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Five things to watch in Lakers-Pacers matchup

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Some things to keep an eye on when the Lakers (10-7) return to Staples Center on Sunday and host the Indiana Pacers (10-4).

1. Can the Lakers bounce back at home? The disparity between the Lakers' home record (9-1) and road record (1-6) remains staggering. The difference between home and road games points to a number of areas. That includes points per game (93.8 at home, 89.7 on the road), shooting percentage (47.1%, 42.4%) and rebounds (46, 43.4). Individually the home-road disparity points mostly to Lakers center Andrew Bynum (16.9 points and 14.3 rebounds per game at home, 14.7 points and 12.8 rebounds per game on the road).

The Lakers mostly pointed to their opponents for the poor road record, which included losses to the Portland Trail Blazers, Miami Heat and Orlando Magic, all playoff-contending teams. But the team also acknowledged the energy at Staples Center giving them an extra boost. After losing a back-to-back at Miami and Orlando, it will be interesting to see to what degree the home crowd will help improve the Lakers' play.

2. The Lakers will face a tough test on offense. This points to the Lakers' most pressing need. But they can't expect to fill it right away for reasons going beyond the team's own personnel. Indiana boasts the third-best defense in the league, holding teams to 89.9 points per game and a league-best 40.1% shooting. Meanwhile, the Lakers have scored fewer than 100 points for nine consecutive games, have remained second to last in the NBA from three-point range (25.7%) and have shot 45.1% overall. It's critical the Lakers remain patient, while adopting the five ways proposed earlier on how to fix their offensive struggles.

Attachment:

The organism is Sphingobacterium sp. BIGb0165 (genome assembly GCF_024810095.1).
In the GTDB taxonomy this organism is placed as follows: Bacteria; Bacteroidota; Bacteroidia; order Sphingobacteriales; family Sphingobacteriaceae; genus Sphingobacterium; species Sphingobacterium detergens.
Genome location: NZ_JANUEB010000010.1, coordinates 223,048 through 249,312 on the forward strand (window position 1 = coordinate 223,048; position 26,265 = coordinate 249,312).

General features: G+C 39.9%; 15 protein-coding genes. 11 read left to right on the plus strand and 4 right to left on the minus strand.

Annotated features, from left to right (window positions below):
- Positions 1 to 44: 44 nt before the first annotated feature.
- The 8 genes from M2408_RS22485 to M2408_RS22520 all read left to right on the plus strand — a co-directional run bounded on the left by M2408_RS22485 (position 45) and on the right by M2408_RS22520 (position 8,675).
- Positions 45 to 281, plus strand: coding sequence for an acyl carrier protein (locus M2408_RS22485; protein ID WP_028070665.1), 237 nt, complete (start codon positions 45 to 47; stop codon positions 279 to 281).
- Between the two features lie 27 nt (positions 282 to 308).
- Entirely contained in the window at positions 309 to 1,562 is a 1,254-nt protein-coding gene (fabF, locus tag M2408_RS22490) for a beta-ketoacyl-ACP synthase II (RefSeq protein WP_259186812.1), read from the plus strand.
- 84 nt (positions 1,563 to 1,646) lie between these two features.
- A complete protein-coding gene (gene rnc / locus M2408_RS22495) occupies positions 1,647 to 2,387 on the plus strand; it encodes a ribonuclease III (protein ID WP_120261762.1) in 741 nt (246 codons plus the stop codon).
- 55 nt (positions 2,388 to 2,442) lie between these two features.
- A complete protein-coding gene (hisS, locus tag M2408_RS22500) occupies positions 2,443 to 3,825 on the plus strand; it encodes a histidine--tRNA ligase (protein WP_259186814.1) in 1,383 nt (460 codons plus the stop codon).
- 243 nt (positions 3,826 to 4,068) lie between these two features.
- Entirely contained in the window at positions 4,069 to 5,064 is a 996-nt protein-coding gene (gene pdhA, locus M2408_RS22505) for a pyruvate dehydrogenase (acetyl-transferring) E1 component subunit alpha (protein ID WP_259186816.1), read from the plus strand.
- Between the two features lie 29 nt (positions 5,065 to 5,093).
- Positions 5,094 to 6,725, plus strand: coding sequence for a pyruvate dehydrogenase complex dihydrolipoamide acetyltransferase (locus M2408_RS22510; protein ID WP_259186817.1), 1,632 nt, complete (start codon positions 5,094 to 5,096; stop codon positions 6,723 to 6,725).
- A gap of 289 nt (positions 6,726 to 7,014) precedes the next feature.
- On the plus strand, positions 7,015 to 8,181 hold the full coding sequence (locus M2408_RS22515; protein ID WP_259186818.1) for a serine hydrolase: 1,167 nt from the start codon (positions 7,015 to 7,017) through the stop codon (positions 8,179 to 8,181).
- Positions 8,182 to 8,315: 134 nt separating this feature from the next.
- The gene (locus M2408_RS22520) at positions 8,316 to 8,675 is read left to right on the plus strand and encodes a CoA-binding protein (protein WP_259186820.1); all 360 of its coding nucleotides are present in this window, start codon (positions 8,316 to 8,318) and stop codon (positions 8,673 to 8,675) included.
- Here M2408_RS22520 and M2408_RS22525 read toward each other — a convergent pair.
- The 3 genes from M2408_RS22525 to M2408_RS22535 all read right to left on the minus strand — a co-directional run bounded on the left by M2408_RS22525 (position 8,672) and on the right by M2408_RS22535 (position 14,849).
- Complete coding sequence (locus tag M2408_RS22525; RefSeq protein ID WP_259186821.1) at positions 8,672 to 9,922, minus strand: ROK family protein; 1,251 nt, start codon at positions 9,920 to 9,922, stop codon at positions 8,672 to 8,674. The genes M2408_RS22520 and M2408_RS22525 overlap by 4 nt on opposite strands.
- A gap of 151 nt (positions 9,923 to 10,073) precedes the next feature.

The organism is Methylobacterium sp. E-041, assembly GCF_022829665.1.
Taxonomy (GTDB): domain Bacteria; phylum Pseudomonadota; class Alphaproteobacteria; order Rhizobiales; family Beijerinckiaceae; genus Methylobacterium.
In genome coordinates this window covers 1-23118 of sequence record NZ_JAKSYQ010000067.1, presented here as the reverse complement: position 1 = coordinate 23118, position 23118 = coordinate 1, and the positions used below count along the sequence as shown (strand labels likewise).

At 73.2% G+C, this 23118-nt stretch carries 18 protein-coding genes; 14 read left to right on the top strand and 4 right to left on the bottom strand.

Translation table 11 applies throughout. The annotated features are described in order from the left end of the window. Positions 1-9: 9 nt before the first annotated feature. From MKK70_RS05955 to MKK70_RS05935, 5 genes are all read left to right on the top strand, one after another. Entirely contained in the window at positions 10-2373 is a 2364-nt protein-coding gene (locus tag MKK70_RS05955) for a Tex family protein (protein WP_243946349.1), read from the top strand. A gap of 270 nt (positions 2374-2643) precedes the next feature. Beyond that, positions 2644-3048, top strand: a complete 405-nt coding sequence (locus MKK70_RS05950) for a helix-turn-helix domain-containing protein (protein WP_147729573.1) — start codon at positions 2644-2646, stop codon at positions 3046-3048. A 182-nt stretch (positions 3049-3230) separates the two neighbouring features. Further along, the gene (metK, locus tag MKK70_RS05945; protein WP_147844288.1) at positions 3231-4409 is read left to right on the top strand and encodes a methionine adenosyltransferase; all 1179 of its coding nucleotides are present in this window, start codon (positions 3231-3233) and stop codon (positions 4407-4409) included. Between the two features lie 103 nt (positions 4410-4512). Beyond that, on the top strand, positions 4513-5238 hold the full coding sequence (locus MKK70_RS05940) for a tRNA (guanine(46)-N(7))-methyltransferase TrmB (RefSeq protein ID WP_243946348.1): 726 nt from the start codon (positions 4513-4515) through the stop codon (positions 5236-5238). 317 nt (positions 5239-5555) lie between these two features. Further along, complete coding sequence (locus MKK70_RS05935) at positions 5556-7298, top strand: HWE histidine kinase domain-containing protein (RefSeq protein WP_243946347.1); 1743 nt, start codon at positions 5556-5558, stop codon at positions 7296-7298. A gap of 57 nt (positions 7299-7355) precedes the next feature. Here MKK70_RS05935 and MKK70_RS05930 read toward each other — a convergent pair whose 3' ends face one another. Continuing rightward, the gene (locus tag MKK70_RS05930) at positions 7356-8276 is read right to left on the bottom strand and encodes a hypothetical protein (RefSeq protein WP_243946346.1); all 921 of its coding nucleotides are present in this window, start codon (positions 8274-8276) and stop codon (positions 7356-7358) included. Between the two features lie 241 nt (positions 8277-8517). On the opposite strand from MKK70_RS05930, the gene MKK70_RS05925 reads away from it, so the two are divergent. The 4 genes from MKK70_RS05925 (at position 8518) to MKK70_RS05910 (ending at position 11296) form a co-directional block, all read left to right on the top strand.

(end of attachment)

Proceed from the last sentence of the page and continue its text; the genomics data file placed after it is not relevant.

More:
3. The Lakers may have to win with defense. That's become their calling-card all season, and it's probable they'll have to rely on that to secure a win against Indiana. That's because the Lakers have limited teams to 90.06 points per game (fifth in NBA) on 41.1% shooting (third best). Meanwhile, the Pacers have also struggled offensively, ranking 18th overall in points per game (92.9) and 26th in shooting percentage (41.5%). Perhaps that zone defense Lakers Coach Mike Brown has occasionally used will become useful against Indiana. After all, it worked for Sacramento.

 

4. Kobe Bryant vs. Paul George may be fun to watch. Bryant has made an early case for NBA regular-season most valuable player, averaging a league-best 30.4 points with a torn ligament in his right wrist. Even through the Lakers' struggles, Bryant has mostly remained consistent. But it will be interesting to see to what degree George can do to either force Bryant to take an unhealthy number of shots or just make a dominating performance too tiresome to execute. George checked Derrick Rose during last year's playoffs pretty well, and has both the height (6 feet 9) and agility to counter strong scorers.

5. Josh McRoberts meets his former team. He admitted he's geared up for this game, particularly after his 2 1/2 seasons with Indiana ended fairly hastily. It remains to be seen how much of a role, if any, this will play in tonight's game since the Lakers' bench remains 19th overall in points per game (27). The Lakers would largely welcome anything, though, to help spark a struggling reserve unit.

RELATED:

Mike Brown calls Brian Shaw a "peer of mine"

Josh McRoberts holds mixed feelings about Indiana

Five ways to improve the Lakers' offense

--Mark Medina

E-mail the Lakers blog at [email protected]

Photos: Lakers guard Kobe Bryant draws a foul from Indiana center Roy Hibbert after beating guard Brandon Rush on a drive in the fourth quarter of a 2010-11 regular-season game. Credit: Gina Ferazzi / Los Angeles Times

 
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